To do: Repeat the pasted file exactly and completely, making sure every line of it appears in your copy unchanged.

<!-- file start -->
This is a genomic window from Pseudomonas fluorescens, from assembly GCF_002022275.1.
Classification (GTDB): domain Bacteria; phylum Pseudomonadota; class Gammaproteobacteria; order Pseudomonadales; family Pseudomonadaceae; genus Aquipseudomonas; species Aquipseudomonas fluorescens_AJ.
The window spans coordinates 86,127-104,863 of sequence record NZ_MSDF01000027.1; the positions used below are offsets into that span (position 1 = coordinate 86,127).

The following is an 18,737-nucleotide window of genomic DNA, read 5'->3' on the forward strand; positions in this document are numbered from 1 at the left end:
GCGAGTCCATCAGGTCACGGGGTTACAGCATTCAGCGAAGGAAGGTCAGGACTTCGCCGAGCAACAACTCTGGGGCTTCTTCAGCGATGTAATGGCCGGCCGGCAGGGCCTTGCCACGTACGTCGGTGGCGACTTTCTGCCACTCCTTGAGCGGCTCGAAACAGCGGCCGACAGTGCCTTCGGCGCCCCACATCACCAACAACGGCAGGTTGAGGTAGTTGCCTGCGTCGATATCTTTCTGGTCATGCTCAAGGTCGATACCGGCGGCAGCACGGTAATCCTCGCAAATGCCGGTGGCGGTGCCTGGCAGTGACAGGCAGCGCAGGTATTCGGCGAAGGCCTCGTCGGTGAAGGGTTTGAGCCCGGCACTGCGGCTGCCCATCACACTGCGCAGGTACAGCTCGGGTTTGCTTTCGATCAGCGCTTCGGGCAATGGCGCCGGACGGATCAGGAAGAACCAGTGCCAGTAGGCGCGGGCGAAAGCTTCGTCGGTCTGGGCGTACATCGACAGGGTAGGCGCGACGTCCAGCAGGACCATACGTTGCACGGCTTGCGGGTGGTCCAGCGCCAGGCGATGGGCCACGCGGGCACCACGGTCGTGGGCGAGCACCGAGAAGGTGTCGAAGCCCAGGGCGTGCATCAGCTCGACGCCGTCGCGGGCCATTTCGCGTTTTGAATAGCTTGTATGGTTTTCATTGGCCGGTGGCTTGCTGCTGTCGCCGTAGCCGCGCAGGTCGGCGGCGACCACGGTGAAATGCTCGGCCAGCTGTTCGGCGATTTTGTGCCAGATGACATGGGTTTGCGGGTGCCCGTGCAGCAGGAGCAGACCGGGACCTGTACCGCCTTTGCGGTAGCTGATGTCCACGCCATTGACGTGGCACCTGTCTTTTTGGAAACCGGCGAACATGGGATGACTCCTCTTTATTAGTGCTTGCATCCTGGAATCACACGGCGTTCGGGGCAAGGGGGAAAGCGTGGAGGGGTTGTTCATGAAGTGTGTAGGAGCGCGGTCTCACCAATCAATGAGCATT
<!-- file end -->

This is a genomic window from Pseudomonas fluorescens, from assembly GCF_002022275.1.
Classification (GTDB): domain Bacteria; phylum Pseudomonadota; class Gammaproteobacteria; order Pseudomonadales; family Pseudomonadaceae; genus Aquipseudomonas; species Aquipseudomonas fluorescens_AJ.
The window spans coordinates 86,127-104,863 of sequence record NZ_MSDF01000027.1; the positions used below are offsets into that span (position 1 = coordinate 86,127).

The following is an 18,737-nucleotide window of genomic DNA, read 5'->3' on the forward strand; positions in this document are numbered from 1 at the left end:
GCGAGTCCATCAGGTCACGGGGTTACAGCATTCAGCGAAGGAAGGTCAGGACTTCGCCGAGCAACAACTCTGGGGCTTCTTCAGCGATGTAATGGCCGGCCGGCAGGGCCTTGCCACGTACGTCGGTGGCGACTTTCTGCCACTCCTTGAGCGGCTCGAAACAGCGGCCGACAGTGCCTTCGGCGCCCCACATCACCAACAACGGCAGGTTGAGGTAGTTGCCTGCGTCGATATCTTTCTGGTCATGCTCAAGGTCGATACCGGCGGCAGCACGGTAATCCTCGCAAATGCCGGTGGCGGTGCCTGGCAGTGACAGGCAGCGCAGGTATTCGGCGAAGGCCTCGTCGGTGAAGGGTTTGAGCCCGGCACTGCGGCTGCCCATCACACTGCGCAGGTACAGCTCGGGTTTGCTTTCGATCAGCGCTTCGGGCAATGGCGCCGGACGGATCAGGAAGAACCAGTGCCAGTAGGCGCGGGCGAAAGCTTCGTCGGTCTGGGCGTACATCGACAGGGTAGGCGCGACGTCCAGCAGGACCATACGTTGCACGGCTTGCGGGTGGTCCAGCGCCAGGCGATGGGCCACGCGGGCACCACGGTCGTGGGCGAGCACCGAGAAGGTGTCGAAGCCCAGGGCGTGCATCAGCTCGACGCCGTCGCGGGCCATTTCGCGTTTTGAATAGCTTGTATGGTTTTCATTGGCCGGTGGCTTGCTGCTGTCGCCGTAGCCGCGCAGGTCGGCGGCGACCACGGTGAAATGCTCGGCCAGCTGTTCGGCGATTTTGTGCCAGATGACATGGGTTTGCGGGTGCCCGTGCAGCAGGAGCAGACCGGGACCTGTACCGCCTTTGCGGTAGCTGATGTCCACGCCATTGACGTGGCACCTGTCTTTTTGGAAACCGGCGAACATGGGATGACTCCTCTTTATTAGTGCTTGCATCCTGGAATCACACGGCGTTCGGGGCAAGGGGGAAAGCGTGGAGGGGTTGTTCATGAAGTGTGTAGGAGCGCGGTCTCACCAATCAATGAGCATT